The main point of the chart above, which applies like you said to both Stocks and Shares fees, and our managed portfolio fees, is that if you bundle these all up together over the space of 30 years or so (or even less) then you're likely to see a noticeable and tangible effect on your total valuation. 

 

Put another way imagine in year 1 you do 10 trades in a share dealing account and with IG this costs you £50. With an alternative provider this could cost somewhere in the region of say, £120. You therefore not only save £70 on that deal alone at the time, but you also have that £70 invested for the long run. If you then take your 5% yearly gain (as an example), over the course of your investment history you're going to be significantly better off - that £70 would have a 4x odd increase on those compound percentage gains. 

 

It really is worth looking at :) 

Share this post


Link to post


wrote:

Speaking of fees - any progress on DRIPs?

Hey  - thanks for your question. So I've had a word with our non leveraged trading project manager on this and he's confirmed  that this is now an improved project in the global workflow, however unfortunately there is no development team who has capacity to do the work right now. It should be done sometime this year but likely to be at the later part of the year. This is of course subject to change, but I thought I would update you. 

Share this post


Link to post

Although I can imagine it’s out of your control , and I know there are probably other cash generative projects to appease the share holders, there is a certain amount of irony on the two parts of the business on this...

Share this post


Link to post

Join the conversation

You are posting as a guest. If you have an account, sign in now to post with your account.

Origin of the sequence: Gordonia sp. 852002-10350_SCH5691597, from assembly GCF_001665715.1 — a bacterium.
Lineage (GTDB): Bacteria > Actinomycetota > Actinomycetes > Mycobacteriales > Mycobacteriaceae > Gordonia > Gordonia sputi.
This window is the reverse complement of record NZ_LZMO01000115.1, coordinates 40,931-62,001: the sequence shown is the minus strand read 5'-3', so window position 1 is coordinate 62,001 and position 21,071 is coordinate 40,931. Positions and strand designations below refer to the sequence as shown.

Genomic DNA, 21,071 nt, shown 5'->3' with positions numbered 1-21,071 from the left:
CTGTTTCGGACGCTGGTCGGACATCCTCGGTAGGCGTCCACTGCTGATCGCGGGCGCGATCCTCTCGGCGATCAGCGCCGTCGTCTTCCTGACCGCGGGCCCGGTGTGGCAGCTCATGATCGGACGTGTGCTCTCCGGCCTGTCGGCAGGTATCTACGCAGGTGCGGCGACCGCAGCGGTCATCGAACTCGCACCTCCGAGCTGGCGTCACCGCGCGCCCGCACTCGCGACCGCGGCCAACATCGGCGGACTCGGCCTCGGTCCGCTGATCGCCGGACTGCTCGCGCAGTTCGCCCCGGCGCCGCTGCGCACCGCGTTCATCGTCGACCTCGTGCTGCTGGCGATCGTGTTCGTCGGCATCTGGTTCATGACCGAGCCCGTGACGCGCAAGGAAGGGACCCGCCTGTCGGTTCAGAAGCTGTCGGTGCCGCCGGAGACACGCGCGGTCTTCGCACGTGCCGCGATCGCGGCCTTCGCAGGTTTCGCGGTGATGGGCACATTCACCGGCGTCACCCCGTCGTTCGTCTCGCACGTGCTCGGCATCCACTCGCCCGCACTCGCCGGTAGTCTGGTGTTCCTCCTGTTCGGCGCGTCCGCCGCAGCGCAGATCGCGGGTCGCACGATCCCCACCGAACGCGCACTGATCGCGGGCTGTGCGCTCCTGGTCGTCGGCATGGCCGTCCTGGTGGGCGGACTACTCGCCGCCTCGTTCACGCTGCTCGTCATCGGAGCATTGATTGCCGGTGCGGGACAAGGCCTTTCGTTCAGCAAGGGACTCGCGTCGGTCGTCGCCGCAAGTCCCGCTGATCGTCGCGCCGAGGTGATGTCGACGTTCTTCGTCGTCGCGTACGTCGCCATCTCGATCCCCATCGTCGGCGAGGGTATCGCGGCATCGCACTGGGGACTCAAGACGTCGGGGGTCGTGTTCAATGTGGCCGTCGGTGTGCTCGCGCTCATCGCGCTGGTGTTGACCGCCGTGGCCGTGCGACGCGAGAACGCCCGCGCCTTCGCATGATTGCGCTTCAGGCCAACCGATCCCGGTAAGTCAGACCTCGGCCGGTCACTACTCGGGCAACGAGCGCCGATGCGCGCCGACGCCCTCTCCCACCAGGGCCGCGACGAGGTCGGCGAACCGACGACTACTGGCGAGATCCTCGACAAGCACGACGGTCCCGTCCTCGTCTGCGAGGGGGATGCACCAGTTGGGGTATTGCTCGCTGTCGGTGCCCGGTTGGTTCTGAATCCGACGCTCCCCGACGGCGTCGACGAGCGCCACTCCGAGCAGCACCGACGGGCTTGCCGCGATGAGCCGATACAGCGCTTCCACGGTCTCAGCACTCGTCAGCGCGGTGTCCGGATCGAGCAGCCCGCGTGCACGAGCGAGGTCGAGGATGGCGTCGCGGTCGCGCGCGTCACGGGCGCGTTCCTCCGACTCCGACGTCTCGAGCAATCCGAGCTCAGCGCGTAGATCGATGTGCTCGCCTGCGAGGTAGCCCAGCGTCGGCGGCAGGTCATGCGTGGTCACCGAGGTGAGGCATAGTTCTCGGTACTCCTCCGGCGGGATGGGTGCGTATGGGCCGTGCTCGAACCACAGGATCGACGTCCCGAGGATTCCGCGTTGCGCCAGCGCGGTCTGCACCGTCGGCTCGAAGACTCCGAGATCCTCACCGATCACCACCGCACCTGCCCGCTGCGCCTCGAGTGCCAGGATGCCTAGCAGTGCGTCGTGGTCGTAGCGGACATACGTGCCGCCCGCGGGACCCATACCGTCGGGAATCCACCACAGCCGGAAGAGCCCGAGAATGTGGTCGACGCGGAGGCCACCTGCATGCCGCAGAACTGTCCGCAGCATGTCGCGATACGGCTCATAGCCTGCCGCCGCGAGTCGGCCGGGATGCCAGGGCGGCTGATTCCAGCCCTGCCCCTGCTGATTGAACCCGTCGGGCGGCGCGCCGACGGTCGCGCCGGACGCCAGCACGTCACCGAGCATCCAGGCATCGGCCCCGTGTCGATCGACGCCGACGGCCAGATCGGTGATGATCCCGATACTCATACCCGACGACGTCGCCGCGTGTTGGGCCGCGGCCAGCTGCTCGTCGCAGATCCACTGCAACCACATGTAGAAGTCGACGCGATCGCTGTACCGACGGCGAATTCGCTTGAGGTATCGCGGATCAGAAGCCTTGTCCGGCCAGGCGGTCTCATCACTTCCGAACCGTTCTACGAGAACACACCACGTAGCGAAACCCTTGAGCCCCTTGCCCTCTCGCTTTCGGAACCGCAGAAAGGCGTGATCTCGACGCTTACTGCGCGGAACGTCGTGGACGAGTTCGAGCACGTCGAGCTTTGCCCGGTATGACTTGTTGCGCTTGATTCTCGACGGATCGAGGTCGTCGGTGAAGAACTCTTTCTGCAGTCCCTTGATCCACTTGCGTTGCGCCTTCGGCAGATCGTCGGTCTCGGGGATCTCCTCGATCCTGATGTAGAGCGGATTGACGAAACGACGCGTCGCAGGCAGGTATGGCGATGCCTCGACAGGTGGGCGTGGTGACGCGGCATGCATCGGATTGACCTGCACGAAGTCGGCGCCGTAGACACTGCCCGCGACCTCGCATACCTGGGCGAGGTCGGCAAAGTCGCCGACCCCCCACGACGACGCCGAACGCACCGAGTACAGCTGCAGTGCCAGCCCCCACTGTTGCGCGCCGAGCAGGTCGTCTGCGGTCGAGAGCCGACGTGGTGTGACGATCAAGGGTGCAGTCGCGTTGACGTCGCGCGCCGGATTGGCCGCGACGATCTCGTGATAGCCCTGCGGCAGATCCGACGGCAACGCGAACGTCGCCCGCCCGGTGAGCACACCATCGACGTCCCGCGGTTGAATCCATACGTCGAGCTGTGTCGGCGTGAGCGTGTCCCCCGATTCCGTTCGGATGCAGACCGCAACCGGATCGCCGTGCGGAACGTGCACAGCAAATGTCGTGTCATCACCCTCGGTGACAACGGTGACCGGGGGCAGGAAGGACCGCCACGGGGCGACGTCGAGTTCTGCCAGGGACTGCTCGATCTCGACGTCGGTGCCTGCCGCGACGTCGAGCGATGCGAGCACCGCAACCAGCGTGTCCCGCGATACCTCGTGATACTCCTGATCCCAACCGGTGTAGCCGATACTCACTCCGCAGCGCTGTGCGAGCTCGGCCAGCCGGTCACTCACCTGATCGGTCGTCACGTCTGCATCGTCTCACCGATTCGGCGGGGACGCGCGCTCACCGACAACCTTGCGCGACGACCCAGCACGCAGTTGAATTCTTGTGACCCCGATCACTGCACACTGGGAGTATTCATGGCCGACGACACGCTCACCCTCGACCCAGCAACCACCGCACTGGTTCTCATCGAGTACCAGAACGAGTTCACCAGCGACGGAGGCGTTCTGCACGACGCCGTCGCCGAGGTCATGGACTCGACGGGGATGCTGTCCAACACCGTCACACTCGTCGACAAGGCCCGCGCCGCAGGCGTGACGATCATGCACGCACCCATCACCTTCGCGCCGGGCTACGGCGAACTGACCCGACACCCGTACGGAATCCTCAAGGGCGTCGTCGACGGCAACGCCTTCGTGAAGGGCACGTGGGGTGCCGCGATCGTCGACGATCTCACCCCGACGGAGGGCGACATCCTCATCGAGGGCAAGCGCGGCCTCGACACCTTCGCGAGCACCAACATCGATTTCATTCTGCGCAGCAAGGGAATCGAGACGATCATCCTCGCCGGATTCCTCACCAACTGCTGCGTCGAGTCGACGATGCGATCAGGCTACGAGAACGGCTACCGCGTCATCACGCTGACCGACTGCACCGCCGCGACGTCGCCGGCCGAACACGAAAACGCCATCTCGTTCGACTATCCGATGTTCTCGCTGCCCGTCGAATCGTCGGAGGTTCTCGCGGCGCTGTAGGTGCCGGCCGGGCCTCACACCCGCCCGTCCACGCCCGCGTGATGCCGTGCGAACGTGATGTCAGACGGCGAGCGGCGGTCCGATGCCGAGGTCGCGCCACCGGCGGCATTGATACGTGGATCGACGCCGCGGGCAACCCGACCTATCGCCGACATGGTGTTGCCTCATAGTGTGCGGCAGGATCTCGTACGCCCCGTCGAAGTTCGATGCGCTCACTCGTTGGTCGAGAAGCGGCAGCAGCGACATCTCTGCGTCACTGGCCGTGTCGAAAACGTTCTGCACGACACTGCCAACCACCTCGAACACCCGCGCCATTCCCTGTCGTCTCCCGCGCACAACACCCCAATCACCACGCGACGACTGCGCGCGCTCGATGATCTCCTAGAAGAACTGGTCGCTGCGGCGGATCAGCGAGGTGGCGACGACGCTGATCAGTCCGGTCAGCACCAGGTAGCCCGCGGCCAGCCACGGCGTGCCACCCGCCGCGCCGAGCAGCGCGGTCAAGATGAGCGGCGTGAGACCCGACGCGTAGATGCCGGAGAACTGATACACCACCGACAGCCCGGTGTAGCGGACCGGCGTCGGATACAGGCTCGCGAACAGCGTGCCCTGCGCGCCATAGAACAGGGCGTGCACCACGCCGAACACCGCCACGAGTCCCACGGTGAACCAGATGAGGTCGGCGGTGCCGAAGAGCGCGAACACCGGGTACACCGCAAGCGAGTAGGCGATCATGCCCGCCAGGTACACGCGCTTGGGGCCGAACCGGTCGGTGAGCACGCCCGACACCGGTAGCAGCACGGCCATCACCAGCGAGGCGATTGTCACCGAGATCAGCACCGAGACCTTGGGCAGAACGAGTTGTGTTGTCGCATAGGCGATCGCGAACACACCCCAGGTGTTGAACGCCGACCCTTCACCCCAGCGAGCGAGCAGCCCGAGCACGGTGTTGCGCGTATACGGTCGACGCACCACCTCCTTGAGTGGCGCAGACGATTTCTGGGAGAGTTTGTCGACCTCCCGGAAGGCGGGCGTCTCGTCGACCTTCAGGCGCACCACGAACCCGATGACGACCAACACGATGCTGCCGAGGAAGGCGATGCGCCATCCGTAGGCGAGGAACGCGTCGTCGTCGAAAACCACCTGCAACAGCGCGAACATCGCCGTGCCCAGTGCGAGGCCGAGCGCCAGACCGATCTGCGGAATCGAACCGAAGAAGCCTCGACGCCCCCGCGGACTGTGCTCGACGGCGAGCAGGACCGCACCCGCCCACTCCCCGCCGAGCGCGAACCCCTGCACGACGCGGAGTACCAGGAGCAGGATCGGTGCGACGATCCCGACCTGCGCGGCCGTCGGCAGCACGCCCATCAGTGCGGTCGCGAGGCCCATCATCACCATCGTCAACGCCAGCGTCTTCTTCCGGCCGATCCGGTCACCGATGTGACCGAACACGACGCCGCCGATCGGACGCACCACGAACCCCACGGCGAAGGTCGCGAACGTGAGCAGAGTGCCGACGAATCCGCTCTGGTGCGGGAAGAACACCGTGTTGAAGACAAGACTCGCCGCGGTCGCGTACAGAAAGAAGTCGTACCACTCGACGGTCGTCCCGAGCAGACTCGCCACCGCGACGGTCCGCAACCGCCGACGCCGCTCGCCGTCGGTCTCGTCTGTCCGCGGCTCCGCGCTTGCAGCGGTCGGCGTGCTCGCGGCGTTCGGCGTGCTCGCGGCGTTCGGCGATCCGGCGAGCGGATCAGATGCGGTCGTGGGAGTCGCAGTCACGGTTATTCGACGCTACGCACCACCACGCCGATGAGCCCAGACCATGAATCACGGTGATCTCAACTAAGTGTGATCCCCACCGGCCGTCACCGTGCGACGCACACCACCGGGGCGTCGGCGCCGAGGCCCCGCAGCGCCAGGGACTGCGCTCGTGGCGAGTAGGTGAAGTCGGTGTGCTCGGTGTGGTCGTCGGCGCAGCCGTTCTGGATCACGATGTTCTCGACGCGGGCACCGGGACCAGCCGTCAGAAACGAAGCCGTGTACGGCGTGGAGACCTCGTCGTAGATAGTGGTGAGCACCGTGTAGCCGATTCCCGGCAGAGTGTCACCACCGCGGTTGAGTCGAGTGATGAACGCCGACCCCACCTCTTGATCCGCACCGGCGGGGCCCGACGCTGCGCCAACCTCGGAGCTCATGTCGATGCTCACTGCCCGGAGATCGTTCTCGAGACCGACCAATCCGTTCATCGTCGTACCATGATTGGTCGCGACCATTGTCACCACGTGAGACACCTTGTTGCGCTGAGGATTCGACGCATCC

Note: Your post will require moderator approval before it will be visible.

Guest
You are posting as a guest. If you have an account, please sign in.
Reply to this topic...

×   Pasted as rich text.   Paste as plain text instead

  Only 75 emoji are allowed.

×   Your link has been automatically embedded.   Display as a link instead

×   Your previous content has been restored.   Clear editor

×   You cannot paste images directly. Upload or insert images from URL.

Sign in to follow this  

  • Member Statistics

    • Total Topics
      7,766
    • Total Posts
      40,441
    • Total Members
      50,823
    Newest Member
    MrMack
    Joined 18/11/19 12:34
  • Posts

    • Some excuse is needed for a pullback ...
    • The spike down in indices in the last hour was the same ol' trade war news, China stating they are less optimistic than the US and feel they have been mislead by recent talks where they felt they had agreement over a rollback of tariffs that the US now say is not the case. After 18 months of this you should be use to it by now. 
    • Dax, Nikkei and FTSE100 remain below recent (past 2 weeks) turning points and we have seen an interesting recent bearish candle in play on US large caps, a potential spike and retrace back down, which could signal rally exhaustion.  In the case of the Dow and Nasdaq this occurred with an overshoot of the 4H chart rally channel and in the case of the Nasdaq also the Daily and Monthly long term resistance trend lines (overshoot and quick retrace being a particular signal of an exhaustion phase).  In the case of the SP500 this has occurred with a hit right on the Daily resistance trend line and rejection, so far at least.  As I have mentioned before: with volume relatively weak and seemingly in a down trend; and with COT net long positions weak and weakening (not what one would expect of a breakout rally); and with Gold/Silver rallying; and with NMD at the turn points on all markets and as USDJPY has also taken a similar bearish hit; the odds of a bearish phase are good and the risk reward is decent. I am already Short Dax and FTSE100 off the previous turns but money where my mouth is this time on SP500, as the exposure is tiny, I am Short off the hit and turn on the daily trend line with tight stops just above.  
×
×